Wednesday, January 28, 2015

Brew n' Bugs

Brew n’ Bugs is an open tie night at the shop. Every 2 weeks the TCO crew will be hanging out at the shop tying flies and drinking a different type of local micro brew. We will be setting up a table in the shop and tying flies to fill our boxes for the up and coming season. Come in and follow us step by step, or bring stuff and tie your own creations that go along with the theme of the night. We are going to be doing these through the beginning of April to see how it goes. If there is a positive showing we will be tying every 2 weeks for as long as people keep coming. There will be a $5.00 charge to help us with the beer and materials for the night. Each session will feature flies tied by a member of the crew, materials will be included to tie along.

Feb 3rd: 6-8pm – Winter Tailwater Flies - Saucony Creek Brew 

Fed 17th: 6-8pm – Spring Creek Bugs – Stoudts Brew

Mar 3rd: 6-8pm – Spring Steelhead Flies - Appalachian Brewing Company

Mar 17th: 6-8pm – Caddis Flies – Sly Fox

Mar 31st: 6-8pm – Spring Tailwater Flies – Victory Brew

Apr 14th: 6-8pm РMayfly Season РTr̦egs Brew

Shoot me an email if you are interested: Jake's Email

Photo Archives - Trout and More

This isn't going to be a long post. I was flipping through my camera today and realized that I had some photos that never made the blog. The Sculpin Beer goes along with the single little Brown, I spent about three hours on the stream for that little guy. So why not go to the bar and discover they had your favorite beer in the cooler? The rest are all from Big Spring.

Enjoy the photos:

Monday, January 26, 2015

Featured Fly - Thread Body Olive Nymph

Winter time around a tailwater means it's time to fill the fly boxes with BWO Nymphs and Midge Larvae. This little wonder would fall under the BWO category. It is a very simple fly that only takes a couple materials. I have fished it on local small streams around the shop and the little wild trout love it.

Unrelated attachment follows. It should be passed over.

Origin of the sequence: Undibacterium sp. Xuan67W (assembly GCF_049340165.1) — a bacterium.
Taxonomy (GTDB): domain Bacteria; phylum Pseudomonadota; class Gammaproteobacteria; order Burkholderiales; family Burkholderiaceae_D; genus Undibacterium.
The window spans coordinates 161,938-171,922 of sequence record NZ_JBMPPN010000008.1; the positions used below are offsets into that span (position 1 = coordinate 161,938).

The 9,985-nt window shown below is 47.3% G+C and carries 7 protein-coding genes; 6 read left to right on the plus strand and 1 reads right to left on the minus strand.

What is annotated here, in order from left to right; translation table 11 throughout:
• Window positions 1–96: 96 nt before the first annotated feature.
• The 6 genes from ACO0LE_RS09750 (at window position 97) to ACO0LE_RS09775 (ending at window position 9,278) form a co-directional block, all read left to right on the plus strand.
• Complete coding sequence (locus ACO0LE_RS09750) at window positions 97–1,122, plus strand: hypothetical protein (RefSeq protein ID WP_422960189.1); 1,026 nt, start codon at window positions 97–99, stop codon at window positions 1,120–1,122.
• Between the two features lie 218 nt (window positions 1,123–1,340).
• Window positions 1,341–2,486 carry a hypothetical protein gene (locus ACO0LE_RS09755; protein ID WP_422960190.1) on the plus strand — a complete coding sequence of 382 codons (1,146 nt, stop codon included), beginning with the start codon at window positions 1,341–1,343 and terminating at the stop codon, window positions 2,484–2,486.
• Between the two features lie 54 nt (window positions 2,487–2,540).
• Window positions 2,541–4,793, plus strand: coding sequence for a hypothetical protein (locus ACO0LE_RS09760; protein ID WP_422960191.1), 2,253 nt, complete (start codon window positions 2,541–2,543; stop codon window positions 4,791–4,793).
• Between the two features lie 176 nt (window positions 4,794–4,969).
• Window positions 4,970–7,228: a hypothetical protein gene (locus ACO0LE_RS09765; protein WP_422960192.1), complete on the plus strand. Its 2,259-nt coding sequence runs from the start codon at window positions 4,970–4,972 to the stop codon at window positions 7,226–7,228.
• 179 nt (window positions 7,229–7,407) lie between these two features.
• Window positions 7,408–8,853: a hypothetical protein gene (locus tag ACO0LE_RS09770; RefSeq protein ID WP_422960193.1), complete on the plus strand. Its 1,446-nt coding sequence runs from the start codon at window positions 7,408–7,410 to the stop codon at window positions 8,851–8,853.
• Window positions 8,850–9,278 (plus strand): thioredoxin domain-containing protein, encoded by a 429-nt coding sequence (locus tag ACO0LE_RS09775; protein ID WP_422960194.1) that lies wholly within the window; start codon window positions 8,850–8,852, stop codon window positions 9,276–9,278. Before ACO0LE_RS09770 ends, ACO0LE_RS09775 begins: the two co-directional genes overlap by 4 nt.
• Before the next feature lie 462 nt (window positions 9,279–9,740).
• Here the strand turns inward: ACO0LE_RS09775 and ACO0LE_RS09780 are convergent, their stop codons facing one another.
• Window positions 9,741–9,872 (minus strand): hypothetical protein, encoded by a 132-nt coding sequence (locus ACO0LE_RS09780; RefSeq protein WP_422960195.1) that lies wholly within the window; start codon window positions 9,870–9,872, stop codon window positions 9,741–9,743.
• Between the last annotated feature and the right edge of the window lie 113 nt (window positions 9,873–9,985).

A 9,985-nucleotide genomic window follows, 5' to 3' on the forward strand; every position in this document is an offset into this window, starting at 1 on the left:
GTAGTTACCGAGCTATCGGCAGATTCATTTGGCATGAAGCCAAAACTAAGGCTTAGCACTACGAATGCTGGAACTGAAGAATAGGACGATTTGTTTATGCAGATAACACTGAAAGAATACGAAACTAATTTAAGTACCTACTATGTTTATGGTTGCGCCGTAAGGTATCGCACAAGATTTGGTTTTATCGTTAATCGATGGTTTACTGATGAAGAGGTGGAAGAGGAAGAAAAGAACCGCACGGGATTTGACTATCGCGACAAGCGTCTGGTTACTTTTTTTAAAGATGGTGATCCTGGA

Hook: TMC 102Y sz. 18 - 22
Bead: Tungsten Bomb Bead - Black
Thread: 8/0 UNI Thread - Olive Dun 
Rib: Ultra Wire sz. Small - Black 
Tail: CDL Feathers 
Body: UNI Thread - Olive Dun
Thorax: Ice Dub - UV Dark Olive 

Step 1: Make a small thread base behind the bead.

Step 2: Make a tight thread base all the way to the bend of the hook. Tie in the ultra wire as you go.

Step 3: Grab about ten CDL fibers and tie in.

Step 4: Wrap the thread forward over top the CDL fibers. This helps as a little bulk to the body.

Step 5: Wrap back towards the bend of the hook, stop short and bring the thread forward, repeat this step a few times. This will make a slight tapered body out of the thread.

Step 6: Wrap the Ultra Wire forward, making a nice even rib.

Step 7: Dub the thorax, making about 3 wraps of Ice Dub.

Step 8: Whip finish and cut thread.

Finished Fly:

Wednesday, January 21, 2015

Gear Review - Foot Tractor Wading Boot

The Patagonia foot tractor boot is in a category of its own. It is the latest and greatest from Patagonia and with the fly fishing show right around the corner, it is the perfect time to check them out. I wanted to do a review on these boots after I had fished them on all different types of water and terrain. They are one of the most comfortable pair of boots I have owned. They are not the lightest boot in terms of weight, but once you are wearing them, you hardly notice them. The aluminum bar boot is a newer concept that started off just as a hard plastic bottom with straight bars across them. Patagonia has taken the concept to the next level with this boot. There is sticky rubber in between each jagged-edged aluminum bar to help grip uneven surfaces. A high ankle collar gives you maximum support for those long walks over rough terrain. Patagonia's Clarino® synthetic leather is a durable and abrasion resistant material. Unlike natural leather, you don't have to worry about the material shrinking. Finally, the "D" ring makes attaching your gravel guards easy as pie.